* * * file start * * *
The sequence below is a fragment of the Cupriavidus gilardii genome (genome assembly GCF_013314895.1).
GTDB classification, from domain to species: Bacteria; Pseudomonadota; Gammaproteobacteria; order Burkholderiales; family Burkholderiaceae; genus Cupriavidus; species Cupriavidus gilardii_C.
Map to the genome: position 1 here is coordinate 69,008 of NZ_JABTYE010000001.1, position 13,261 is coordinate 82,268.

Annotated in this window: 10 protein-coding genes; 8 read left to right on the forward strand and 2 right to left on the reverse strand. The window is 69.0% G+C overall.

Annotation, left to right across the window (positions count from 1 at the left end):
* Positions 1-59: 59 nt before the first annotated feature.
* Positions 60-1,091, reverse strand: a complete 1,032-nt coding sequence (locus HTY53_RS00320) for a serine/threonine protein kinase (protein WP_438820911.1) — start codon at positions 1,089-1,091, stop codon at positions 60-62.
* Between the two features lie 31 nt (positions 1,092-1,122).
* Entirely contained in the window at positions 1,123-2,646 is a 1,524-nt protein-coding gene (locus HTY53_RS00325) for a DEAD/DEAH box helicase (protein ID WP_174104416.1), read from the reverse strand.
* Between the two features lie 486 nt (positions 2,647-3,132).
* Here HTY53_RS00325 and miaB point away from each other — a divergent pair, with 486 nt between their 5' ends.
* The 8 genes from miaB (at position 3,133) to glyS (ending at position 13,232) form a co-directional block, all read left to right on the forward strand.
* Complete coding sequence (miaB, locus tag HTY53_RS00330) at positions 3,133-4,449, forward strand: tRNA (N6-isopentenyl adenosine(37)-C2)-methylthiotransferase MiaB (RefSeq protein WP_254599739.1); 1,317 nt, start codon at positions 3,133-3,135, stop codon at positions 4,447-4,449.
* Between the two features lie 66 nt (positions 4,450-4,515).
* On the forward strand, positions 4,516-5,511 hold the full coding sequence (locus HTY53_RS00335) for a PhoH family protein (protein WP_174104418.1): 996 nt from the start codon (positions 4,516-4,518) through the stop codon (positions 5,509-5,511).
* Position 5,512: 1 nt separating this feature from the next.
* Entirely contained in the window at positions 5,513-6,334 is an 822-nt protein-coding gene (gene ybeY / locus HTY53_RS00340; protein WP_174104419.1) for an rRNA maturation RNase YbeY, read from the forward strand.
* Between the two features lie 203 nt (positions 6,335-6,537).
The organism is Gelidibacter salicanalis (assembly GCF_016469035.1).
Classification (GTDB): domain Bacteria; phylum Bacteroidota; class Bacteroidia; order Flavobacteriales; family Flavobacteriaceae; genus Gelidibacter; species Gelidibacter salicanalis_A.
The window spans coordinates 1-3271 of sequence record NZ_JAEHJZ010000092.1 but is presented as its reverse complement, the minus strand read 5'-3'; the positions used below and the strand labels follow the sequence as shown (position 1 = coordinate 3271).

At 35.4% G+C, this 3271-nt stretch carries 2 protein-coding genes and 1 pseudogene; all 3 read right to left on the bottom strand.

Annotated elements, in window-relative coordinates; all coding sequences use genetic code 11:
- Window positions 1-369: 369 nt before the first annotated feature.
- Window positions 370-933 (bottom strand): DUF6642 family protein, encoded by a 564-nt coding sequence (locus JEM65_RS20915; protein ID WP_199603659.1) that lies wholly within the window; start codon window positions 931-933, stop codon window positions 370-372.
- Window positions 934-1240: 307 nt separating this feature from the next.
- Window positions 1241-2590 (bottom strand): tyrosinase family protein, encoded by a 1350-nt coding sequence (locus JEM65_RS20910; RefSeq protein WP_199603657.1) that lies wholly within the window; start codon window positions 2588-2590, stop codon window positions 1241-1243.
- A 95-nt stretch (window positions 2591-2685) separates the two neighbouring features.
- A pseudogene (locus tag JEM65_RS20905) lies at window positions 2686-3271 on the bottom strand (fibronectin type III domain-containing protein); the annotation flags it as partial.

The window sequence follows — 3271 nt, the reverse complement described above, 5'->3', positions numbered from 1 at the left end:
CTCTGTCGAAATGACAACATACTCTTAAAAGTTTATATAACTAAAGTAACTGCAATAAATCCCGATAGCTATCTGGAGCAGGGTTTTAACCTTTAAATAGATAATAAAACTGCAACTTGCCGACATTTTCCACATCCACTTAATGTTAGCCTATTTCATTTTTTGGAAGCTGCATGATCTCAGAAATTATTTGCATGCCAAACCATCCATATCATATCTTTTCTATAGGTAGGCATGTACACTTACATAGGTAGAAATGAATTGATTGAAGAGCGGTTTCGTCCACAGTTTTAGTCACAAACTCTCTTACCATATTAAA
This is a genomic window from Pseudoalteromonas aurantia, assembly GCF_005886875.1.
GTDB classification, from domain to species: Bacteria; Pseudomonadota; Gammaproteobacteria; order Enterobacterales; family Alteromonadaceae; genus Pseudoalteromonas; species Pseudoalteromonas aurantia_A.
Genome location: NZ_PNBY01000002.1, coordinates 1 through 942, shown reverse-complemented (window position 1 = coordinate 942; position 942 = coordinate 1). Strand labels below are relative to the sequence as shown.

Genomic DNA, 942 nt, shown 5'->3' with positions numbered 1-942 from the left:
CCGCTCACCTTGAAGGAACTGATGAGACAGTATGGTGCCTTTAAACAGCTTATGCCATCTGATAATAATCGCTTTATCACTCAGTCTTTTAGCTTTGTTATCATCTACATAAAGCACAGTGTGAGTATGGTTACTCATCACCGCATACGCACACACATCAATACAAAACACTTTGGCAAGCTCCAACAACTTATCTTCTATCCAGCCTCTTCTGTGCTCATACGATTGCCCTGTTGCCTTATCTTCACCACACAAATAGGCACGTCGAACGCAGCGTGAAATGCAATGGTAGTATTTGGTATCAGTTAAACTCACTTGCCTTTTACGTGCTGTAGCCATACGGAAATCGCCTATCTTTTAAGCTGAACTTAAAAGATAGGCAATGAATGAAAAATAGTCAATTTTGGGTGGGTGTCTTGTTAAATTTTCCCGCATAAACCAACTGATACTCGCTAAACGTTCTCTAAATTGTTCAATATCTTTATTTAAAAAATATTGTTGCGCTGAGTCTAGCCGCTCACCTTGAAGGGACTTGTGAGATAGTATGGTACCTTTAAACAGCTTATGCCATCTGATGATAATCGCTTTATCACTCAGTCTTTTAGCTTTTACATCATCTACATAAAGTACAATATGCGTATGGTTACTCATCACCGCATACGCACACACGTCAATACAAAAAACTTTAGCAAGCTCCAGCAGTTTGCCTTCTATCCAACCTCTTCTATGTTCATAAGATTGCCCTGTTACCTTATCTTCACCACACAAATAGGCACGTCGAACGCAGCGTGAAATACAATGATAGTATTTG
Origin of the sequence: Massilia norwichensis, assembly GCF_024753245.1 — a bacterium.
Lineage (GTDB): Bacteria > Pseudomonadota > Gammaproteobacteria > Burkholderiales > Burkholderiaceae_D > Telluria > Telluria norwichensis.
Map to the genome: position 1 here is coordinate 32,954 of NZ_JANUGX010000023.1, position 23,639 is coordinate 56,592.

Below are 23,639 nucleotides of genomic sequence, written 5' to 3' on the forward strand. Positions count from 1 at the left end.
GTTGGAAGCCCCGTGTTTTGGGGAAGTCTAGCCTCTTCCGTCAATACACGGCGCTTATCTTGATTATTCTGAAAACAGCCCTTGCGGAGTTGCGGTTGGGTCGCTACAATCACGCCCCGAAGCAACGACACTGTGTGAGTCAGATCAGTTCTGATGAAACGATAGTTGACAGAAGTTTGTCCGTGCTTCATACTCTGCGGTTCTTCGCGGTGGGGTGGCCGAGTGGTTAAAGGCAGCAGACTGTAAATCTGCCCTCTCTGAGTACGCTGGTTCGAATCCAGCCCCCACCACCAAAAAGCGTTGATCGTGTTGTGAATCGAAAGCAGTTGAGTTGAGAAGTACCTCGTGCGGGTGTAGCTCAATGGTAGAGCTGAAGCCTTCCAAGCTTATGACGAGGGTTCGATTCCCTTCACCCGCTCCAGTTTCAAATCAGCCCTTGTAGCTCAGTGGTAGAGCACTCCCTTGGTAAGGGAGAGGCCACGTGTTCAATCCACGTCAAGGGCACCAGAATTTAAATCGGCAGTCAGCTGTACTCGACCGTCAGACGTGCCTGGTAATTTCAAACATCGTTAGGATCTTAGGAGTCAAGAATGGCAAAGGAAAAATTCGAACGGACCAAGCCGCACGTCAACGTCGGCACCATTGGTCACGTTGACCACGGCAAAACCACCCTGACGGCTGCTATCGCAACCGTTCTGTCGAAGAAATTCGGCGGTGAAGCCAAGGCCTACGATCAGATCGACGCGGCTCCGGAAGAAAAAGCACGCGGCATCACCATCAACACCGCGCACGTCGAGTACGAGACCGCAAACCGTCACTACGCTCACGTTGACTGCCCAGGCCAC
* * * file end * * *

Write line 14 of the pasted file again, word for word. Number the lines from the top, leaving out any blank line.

* Between the two features lie 66 nt (positions 4,450-4,515).